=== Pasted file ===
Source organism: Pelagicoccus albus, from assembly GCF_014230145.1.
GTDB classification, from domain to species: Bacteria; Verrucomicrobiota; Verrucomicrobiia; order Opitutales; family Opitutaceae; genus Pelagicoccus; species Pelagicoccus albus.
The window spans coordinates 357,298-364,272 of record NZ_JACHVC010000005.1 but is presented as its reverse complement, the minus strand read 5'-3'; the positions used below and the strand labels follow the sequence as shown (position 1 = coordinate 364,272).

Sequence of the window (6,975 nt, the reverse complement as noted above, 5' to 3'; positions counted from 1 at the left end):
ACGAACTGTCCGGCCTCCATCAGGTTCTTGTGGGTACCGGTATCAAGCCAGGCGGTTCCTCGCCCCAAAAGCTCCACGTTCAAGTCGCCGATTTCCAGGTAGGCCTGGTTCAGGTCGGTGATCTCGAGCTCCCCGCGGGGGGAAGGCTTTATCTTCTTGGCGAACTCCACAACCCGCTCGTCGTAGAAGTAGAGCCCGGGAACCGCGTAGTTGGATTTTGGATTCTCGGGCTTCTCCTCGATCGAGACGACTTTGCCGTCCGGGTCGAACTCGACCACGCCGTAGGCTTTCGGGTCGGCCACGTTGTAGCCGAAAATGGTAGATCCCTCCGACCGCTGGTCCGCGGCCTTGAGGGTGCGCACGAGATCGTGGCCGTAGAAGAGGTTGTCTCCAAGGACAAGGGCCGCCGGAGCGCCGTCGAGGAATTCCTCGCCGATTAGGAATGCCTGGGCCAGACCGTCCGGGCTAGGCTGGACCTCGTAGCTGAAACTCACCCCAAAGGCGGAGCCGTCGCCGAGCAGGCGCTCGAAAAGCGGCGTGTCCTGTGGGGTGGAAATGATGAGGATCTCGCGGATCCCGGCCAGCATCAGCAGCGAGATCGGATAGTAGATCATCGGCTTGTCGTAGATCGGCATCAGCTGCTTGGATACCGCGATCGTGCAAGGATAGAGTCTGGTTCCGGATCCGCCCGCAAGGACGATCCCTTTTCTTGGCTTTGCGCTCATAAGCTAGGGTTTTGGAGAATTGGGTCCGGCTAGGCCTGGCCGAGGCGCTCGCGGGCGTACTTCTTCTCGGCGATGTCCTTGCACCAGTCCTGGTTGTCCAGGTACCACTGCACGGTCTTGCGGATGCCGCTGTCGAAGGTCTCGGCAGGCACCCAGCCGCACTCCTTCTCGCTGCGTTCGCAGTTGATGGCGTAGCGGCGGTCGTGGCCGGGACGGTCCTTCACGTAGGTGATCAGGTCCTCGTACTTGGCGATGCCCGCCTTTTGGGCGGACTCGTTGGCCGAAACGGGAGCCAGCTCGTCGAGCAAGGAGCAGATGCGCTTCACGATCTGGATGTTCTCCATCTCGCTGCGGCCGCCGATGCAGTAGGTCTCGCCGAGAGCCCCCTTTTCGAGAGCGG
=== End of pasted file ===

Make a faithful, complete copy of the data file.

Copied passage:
Source organism: Pelagicoccus albus, from assembly GCF_014230145.1.
GTDB classification, from domain to species: Bacteria; Verrucomicrobiota; Verrucomicrobiia; order Opitutales; family Opitutaceae; genus Pelagicoccus; species Pelagicoccus albus.
The window spans coordinates 357,298-364,272 of record NZ_JACHVC010000005.1 but is presented as its reverse complement, the minus strand read 5'-3'; the positions used below and the strand labels follow the sequence as shown (position 1 = coordinate 364,272).

Sequence of the window (6,975 nt, the reverse complement as noted above, 5' to 3'; positions counted from 1 at the left end):
ACGAACTGTCCGGCCTCCATCAGGTTCTTGTGGGTACCGGTATCAAGCCAGGCGGTTCCTCGCCCCAAAAGCTCCACGTTCAAGTCGCCGATTTCCAGGTAGGCCTGGTTCAGGTCGGTGATCTCGAGCTCCCCGCGGGGGGAAGGCTTTATCTTCTTGGCGAACTCCACAACCCGCTCGTCGTAGAAGTAGAGCCCGGGAACCGCGTAGTTGGATTTTGGATTCTCGGGCTTCTCCTCGATCGAGACGACTTTGCCGTCCGGGTCGAACTCGACCACGCCGTAGGCTTTCGGGTCGGCCACGTTGTAGCCGAAAATGGTAGATCCCTCCGACCGCTGGTCCGCGGCCTTGAGGGTGCGCACGAGATCGTGGCCGTAGAAGAGGTTGTCTCCAAGGACAAGGGCCGCCGGAGCGCCGTCGAGGAATTCCTCGCCGATTAGGAATGCCTGGGCCAGACCGTCCGGGCTAGGCTGGACCTCGTAGCTGAAACTCACCCCAAAGGCGGAGCCGTCGCCGAGCAGGCGCTCGAAAAGCGGCGTGTCCTGTGGGGTGGAAATGATGAGGATCTCGCGGATCCCGGCCAGCATCAGCAGCGAGATCGGATAGTAGATCATCGGCTTGTCGTAGATCGGCATCAGCTGCTTGGATACCGCGATCGTGCAAGGATAGAGTCTGGTTCCGGATCCGCCCGCAAGGACGATCCCTTTTCTTGGCTTTGCGCTCATAAGCTAGGGTTTTGGAGAATTGGGTCCGGCTAGGCCTGGCCGAGGCGCTCGCGGGCGTACTTCTTCTCGGCGATGTCCTTGCACCAGTCCTGGTTGTCCAGGTACCACTGCACGGTCTTGCGGATGCCGCTGTCGAAGGTCTCGGCAGGCACCCAGCCGCACTCCTTCTCGCTGCGTTCGCAGTTGATGGCGTAGCGGCGGTCGTGGCCGGGACGGTCCTTCACGTAGGTGATCAGGTCCTCGTACTTGGCGATGCCCGCCTTTTGGGCGGACTCGTTGGCCGAAACGGGAGCCAGCTCGTCGAGCAAGGAGCAGATGCGCTTCACGATCTGGATGTTCTCCATCTCGCTGCGGCCGCCGATGCAGTAGGTCTCGCCGAGAGCCCCCTTTTCGAGAGCGG